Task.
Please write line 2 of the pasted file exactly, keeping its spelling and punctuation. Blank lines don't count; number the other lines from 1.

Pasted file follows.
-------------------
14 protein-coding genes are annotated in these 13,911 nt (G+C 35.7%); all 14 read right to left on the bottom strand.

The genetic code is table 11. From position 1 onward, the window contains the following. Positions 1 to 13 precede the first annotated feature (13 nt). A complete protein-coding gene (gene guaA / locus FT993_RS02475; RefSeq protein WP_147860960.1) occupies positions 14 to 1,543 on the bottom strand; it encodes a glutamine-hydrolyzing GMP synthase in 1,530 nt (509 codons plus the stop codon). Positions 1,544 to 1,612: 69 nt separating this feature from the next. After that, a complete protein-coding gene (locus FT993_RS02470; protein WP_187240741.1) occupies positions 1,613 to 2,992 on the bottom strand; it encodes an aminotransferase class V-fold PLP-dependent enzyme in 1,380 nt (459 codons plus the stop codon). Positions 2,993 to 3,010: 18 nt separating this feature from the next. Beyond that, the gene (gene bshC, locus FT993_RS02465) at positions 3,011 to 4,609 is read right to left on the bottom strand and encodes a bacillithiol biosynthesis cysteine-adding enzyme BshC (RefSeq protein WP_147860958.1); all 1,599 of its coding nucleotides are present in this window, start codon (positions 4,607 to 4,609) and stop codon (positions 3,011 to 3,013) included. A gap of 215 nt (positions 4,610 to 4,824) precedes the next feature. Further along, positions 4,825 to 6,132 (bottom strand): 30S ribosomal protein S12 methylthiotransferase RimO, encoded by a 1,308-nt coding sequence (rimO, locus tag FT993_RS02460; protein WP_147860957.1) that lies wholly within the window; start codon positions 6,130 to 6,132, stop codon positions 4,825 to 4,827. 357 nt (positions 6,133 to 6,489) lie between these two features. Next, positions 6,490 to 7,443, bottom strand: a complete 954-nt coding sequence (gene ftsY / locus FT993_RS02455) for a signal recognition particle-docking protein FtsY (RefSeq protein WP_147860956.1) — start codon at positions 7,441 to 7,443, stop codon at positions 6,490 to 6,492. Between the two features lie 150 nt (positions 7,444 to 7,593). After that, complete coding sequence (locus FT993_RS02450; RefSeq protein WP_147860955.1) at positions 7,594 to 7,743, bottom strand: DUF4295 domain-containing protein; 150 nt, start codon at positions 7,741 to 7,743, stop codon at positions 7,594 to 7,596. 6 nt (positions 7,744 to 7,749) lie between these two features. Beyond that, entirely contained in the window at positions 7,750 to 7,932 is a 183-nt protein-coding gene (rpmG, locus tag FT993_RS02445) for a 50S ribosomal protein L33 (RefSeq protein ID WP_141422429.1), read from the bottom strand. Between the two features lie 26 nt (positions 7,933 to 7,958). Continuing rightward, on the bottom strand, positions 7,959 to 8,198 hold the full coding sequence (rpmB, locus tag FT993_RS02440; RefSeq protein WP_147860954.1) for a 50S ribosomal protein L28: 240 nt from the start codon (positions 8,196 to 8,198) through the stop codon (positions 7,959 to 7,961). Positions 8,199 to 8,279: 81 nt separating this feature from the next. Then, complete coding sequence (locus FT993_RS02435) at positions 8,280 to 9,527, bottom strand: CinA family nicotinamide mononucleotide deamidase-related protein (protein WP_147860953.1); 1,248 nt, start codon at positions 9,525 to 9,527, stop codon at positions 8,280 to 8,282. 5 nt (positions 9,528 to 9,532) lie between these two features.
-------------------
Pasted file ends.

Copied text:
The genetic code is table 11. From position 1 onward, the window contains the following. Positions 1 to 13 precede the first annotated feature (13 nt). A complete protein-coding gene (gene guaA / locus FT993_RS02475; RefSeq protein WP_147860960.1) occupies positions 14 to 1,543 on the bottom strand; it encodes a glutamine-hydrolyzing GMP synthase in 1,530 nt (509 codons plus the stop codon). Positions 1,544 to 1,612: 69 nt separating this feature from the next. After that, a complete protein-coding gene (locus FT993_RS02470; protein WP_187240741.1) occupies positions 1,613 to 2,992 on the bottom strand; it encodes an aminotransferase class V-fold PLP-dependent enzyme in 1,380 nt (459 codons plus the stop codon). Positions 2,993 to 3,010: 18 nt separating this feature from the next. Beyond that, the gene (gene bshC, locus FT993_RS02465) at positions 3,011 to 4,609 is read right to left on the bottom strand and encodes a bacillithiol biosynthesis cysteine-adding enzyme BshC (RefSeq protein WP_147860958.1); all 1,599 of its coding nucleotides are present in this window, start codon (positions 4,607 to 4,609) and stop codon (positions 3,011 to 3,013) included. A gap of 215 nt (positions 4,610 to 4,824) precedes the next feature. Further along, positions 4,825 to 6,132 (bottom strand): 30S ribosomal protein S12 methylthiotransferase RimO, encoded by a 1,308-nt coding sequence (rimO, locus tag FT993_RS02460; protein WP_147860957.1) that lies wholly within the window; start codon positions 6,130 to 6,132, stop codon positions 4,825 to 4,827. 357 nt (positions 6,133 to 6,489) lie between these two features. Next, positions 6,490 to 7,443, bottom strand: a complete 954-nt coding sequence (gene ftsY / locus FT993_RS02455) for a signal recognition particle-docking protein FtsY (RefSeq protein WP_147860956.1) — start codon at positions 7,441 to 7,443, stop codon at positions 6,490 to 6,492. Between the two features lie 150 nt (positions 7,444 to 7,593). After that, complete coding sequence (locus FT993_RS02450; RefSeq protein WP_147860955.1) at positions 7,594 to 7,743, bottom strand: DUF4295 domain-containing protein; 150 nt, start codon at positions 7,741 to 7,743, stop codon at positions 7,594 to 7,596. 6 nt (positions 7,744 to 7,749) lie between these two features. Beyond that, entirely contained in the window at positions 7,750 to 7,932 is a 183-nt protein-coding gene (rpmG, locus tag FT993_RS02445) for a 50S ribosomal protein L33 (RefSeq protein ID WP_141422429.1), read from the bottom strand. Between the two features lie 26 nt (positions 7,933 to 7,958). Continuing rightward, on the bottom strand, positions 7,959 to 8,198 hold the full coding sequence (rpmB, locus tag FT993_RS02440; RefSeq protein WP_147860954.1) for a 50S ribosomal protein L28: 240 nt from the start codon (positions 8,196 to 8,198) through the stop codon (positions 7,959 to 7,961). Positions 8,199 to 8,279: 81 nt separating this feature from the next. Then, complete coding sequence (locus FT993_RS02435) at positions 8,280 to 9,527, bottom strand: CinA family nicotinamide mononucleotide deamidase-related protein (protein WP_147860953.1); 1,248 nt, start codon at positions 9,525 to 9,527, stop codon at positions 8,280 to 8,282. 5 nt (positions 9,528 to 9,532) lie between these two features.